Saints Index

Jul 10 - St. Veronica Giuliani 1660-1727

 Veronica was born of devout parents at Mercatello in Italy. As a child she, too, was of a devout disposition, but inclined to be quite irritable, and, as she herself admits, would stamp her feet at the least provocation.

Her mother died when Veronica was only four years old. In her last moments she assigned each of her five children to one of the five wounds of Christ and bade them take their refuge there whenever they were troubled. Veronica was the youngest. She was assigned to the wound in the side of our Lord, and from that time on her heart became more tempered. Co-operating with the grace of God, her soul gradually went through a refining process by which she became an object of admiration in later years.

When Veronica came of age, her father believed she should marry, and so he desired her to take part in the social activities of the young people. But she had been made aware of another call, and she pleaded so earnestly with her father that, after much resistance, he finally permitted her to choose her own state in life.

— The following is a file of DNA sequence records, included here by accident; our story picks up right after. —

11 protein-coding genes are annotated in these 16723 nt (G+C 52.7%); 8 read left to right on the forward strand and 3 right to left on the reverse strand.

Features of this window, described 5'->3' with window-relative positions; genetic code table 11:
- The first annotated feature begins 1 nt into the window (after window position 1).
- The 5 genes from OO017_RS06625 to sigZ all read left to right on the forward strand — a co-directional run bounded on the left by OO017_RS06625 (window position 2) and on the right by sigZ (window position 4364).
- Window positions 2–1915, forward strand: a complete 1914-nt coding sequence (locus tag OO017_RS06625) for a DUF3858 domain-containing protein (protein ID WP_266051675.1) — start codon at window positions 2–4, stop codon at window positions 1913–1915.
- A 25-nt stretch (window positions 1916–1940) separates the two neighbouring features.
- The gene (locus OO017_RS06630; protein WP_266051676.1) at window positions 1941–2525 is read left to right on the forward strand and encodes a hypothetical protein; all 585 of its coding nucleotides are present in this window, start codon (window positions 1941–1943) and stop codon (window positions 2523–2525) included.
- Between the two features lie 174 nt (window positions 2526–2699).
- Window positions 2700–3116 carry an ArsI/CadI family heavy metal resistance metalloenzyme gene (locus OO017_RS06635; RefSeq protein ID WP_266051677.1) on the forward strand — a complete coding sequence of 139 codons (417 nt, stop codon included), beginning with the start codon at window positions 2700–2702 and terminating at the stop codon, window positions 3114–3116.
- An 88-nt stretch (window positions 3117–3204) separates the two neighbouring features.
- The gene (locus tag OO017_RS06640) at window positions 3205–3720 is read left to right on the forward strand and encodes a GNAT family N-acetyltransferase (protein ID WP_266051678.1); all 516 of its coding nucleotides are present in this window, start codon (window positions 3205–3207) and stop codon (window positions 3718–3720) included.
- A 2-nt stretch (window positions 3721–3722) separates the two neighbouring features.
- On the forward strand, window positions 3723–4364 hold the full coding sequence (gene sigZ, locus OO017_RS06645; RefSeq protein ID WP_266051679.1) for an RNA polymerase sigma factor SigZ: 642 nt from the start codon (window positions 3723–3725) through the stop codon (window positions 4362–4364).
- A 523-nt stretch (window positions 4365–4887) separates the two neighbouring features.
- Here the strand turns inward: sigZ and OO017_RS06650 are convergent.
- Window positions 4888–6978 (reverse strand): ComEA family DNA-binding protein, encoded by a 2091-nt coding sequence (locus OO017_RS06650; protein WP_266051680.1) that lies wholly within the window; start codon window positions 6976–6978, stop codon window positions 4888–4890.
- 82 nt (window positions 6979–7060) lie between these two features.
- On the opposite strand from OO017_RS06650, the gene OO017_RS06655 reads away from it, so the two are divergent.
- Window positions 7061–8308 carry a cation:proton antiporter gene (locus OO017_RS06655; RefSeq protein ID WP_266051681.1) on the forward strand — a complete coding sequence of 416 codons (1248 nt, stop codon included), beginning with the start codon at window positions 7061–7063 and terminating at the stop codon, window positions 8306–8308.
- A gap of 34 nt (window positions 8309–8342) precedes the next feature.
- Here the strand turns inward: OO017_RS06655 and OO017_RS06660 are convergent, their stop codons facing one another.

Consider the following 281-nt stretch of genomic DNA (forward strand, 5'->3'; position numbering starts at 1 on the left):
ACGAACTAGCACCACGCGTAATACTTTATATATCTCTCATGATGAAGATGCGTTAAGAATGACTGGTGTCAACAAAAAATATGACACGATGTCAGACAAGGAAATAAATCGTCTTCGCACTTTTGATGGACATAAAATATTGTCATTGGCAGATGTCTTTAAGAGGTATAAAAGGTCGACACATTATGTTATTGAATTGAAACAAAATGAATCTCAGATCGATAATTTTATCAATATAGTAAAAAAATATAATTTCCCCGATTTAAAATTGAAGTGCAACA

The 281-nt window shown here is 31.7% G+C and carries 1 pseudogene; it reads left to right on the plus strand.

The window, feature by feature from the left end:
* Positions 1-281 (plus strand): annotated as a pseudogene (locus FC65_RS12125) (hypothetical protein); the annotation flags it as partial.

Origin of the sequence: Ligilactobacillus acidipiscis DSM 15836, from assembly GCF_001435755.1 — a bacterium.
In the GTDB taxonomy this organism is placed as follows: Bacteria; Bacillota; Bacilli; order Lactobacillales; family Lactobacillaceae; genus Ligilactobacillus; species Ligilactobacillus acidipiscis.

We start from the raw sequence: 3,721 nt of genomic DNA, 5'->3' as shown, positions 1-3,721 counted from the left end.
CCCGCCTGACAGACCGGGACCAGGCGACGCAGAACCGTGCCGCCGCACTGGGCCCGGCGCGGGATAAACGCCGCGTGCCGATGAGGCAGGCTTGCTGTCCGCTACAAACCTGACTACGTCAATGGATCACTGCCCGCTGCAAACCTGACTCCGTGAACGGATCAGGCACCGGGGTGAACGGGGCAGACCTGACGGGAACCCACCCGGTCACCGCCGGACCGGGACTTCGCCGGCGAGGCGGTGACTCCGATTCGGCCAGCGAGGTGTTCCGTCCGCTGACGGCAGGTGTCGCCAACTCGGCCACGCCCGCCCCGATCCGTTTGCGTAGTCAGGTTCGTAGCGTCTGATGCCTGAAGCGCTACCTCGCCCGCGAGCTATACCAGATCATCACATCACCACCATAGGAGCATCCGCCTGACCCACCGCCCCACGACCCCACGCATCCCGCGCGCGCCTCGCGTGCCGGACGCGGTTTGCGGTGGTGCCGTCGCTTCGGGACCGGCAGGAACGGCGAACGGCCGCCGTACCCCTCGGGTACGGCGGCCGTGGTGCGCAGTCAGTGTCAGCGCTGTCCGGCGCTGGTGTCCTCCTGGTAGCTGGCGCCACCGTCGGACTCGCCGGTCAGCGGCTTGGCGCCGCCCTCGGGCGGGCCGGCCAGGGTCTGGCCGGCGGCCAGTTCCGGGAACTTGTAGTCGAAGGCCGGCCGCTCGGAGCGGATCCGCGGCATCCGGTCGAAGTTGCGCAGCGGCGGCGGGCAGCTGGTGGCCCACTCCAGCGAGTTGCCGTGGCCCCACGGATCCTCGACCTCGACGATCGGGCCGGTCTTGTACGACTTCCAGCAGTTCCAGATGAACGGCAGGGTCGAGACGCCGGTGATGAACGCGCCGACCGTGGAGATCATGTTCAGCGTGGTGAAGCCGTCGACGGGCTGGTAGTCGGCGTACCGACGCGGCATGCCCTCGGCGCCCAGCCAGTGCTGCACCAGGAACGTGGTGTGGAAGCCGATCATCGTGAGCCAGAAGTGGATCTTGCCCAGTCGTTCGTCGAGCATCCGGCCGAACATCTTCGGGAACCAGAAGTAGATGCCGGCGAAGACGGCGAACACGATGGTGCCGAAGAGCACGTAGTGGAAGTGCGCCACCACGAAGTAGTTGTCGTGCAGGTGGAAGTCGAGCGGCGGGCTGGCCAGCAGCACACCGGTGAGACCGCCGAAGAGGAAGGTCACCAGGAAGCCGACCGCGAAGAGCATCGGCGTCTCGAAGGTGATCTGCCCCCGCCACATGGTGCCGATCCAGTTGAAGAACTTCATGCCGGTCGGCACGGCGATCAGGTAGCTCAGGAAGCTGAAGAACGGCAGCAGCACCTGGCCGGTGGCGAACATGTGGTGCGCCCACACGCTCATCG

At the age of 17, then, the young woman entered the convent of the Capuchin nuns at Citta di Castello in Umbria, where the primitive rule of St. Clare was observed. Imbued with sincere humility she considered herself the lowliest member of the community. At the same time she greatly edified all by her obedience and love of poverty and mortification. Sometimes she was favored with interior conversations and revelations. She resolved that she would reveal all such matters to her superiors and her confessor; she had neglected to do that when she was still in the world, and as a result she had often been misled by the father of lies.